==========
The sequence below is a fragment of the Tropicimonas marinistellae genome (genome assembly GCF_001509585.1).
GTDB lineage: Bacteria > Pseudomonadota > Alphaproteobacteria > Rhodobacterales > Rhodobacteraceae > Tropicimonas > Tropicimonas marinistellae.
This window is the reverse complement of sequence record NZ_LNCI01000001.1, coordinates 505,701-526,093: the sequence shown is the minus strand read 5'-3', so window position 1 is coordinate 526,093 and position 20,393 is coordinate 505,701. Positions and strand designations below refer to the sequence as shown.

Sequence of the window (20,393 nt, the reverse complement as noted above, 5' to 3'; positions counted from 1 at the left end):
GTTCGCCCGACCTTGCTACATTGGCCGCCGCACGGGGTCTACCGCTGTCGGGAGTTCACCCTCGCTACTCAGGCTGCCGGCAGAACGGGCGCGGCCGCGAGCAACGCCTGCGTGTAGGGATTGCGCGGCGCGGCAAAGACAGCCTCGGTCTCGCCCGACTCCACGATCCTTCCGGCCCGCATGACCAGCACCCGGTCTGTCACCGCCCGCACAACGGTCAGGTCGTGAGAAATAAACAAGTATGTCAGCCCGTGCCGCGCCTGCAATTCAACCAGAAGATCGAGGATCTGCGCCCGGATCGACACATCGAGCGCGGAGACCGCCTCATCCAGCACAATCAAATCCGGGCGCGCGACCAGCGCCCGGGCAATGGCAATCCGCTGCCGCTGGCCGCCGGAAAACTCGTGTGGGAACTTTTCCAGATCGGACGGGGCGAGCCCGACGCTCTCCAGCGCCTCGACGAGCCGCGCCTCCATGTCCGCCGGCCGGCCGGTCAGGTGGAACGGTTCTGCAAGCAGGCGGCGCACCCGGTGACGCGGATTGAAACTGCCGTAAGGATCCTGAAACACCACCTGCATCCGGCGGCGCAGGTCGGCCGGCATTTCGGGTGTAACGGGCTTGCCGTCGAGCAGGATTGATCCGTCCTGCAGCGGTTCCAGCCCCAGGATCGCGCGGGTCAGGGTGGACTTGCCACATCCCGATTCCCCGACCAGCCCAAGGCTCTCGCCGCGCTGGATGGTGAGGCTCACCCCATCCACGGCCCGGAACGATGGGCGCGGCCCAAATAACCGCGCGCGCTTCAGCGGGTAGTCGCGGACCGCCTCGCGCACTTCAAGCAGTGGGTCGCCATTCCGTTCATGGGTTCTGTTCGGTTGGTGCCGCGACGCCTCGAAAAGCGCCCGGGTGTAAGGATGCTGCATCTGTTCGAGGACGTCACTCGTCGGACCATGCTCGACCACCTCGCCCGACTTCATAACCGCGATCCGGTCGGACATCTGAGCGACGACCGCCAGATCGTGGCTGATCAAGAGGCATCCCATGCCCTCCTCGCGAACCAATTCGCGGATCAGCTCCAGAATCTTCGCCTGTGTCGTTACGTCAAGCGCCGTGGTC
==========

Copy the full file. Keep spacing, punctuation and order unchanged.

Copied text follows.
The sequence below is a fragment of the Tropicimonas marinistellae genome (genome assembly GCF_001509585.1).
GTDB lineage: Bacteria > Pseudomonadota > Alphaproteobacteria > Rhodobacterales > Rhodobacteraceae > Tropicimonas > Tropicimonas marinistellae.
This window is the reverse complement of sequence record NZ_LNCI01000001.1, coordinates 505,701-526,093: the sequence shown is the minus strand read 5'-3', so window position 1 is coordinate 526,093 and position 20,393 is coordinate 505,701. Positions and strand designations below refer to the sequence as shown.

Sequence of the window (20,393 nt, the reverse complement as noted above, 5' to 3'; positions counted from 1 at the left end):
GTTCGCCCGACCTTGCTACATTGGCCGCCGCACGGGGTCTACCGCTGTCGGGAGTTCACCCTCGCTACTCAGGCTGCCGGCAGAACGGGCGCGGCCGCGAGCAACGCCTGCGTGTAGGGATTGCGCGGCGCGGCAAAGACAGCCTCGGTCTCGCCCGACTCCACGATCCTTCCGGCCCGCATGACCAGCACCCGGTCTGTCACCGCCCGCACAACGGTCAGGTCGTGAGAAATAAACAAGTATGTCAGCCCGTGCCGCGCCTGCAATTCAACCAGAAGATCGAGGATCTGCGCCCGGATCGACACATCGAGCGCGGAGACCGCCTCATCCAGCACAATCAAATCCGGGCGCGCGACCAGCGCCCGGGCAATGGCAATCCGCTGCCGCTGGCCGCCGGAAAACTCGTGTGGGAACTTTTCCAGATCGGACGGGGCGAGCCCGACGCTCTCCAGCGCCTCGACGAGCCGCGCCTCCATGTCCGCCGGCCGGCCGGTCAGGTGGAACGGTTCTGCAAGCAGGCGGCGCACCCGGTGACGCGGATTGAAACTGCCGTAAGGATCCTGAAACACCACCTGCATCCGGCGGCGCAGGTCGGCCGGCATTTCGGGTGTAACGGGCTTGCCGTCGAGCAGGATTGATCCGTCCTGCAGCGGTTCCAGCCCCAGGATCGCGCGGGTCAGGGTGGACTTGCCACATCCCGATTCCCCGACCAGCCCAAGGCTCTCGCCGCGCTGGATGGTGAGGCTCACCCCATCCACGGCCCGGAACGATGGGCGCGGCCCAAATAACCGCGCGCGCTTCAGCGGGTAGTCGCGGACCGCCTCGCGCACTTCAAGCAGTGGGTCGCCATTCCGTTCATGGGTTCTGTTCGGTTGGTGCCGCGACGCCTCGAAAAGCGCCCGGGTGTAAGGATGCTGCATCTGTTCGAGGACGTCACTCGTCGGACCATGCTCGACCACCTCGCCCGACTTCATAACCGCGATCCGGTCGGACATCTGAGCGACGACCGCCAGATCGTGGCTGATCAAGAGGCATCCCATGCCCTCCTCGCGAACCAATTCGCGGATCAGCTCCAGAATCTTCGCCTGTGTCGTTACGTCAAGCGCCGTGGTC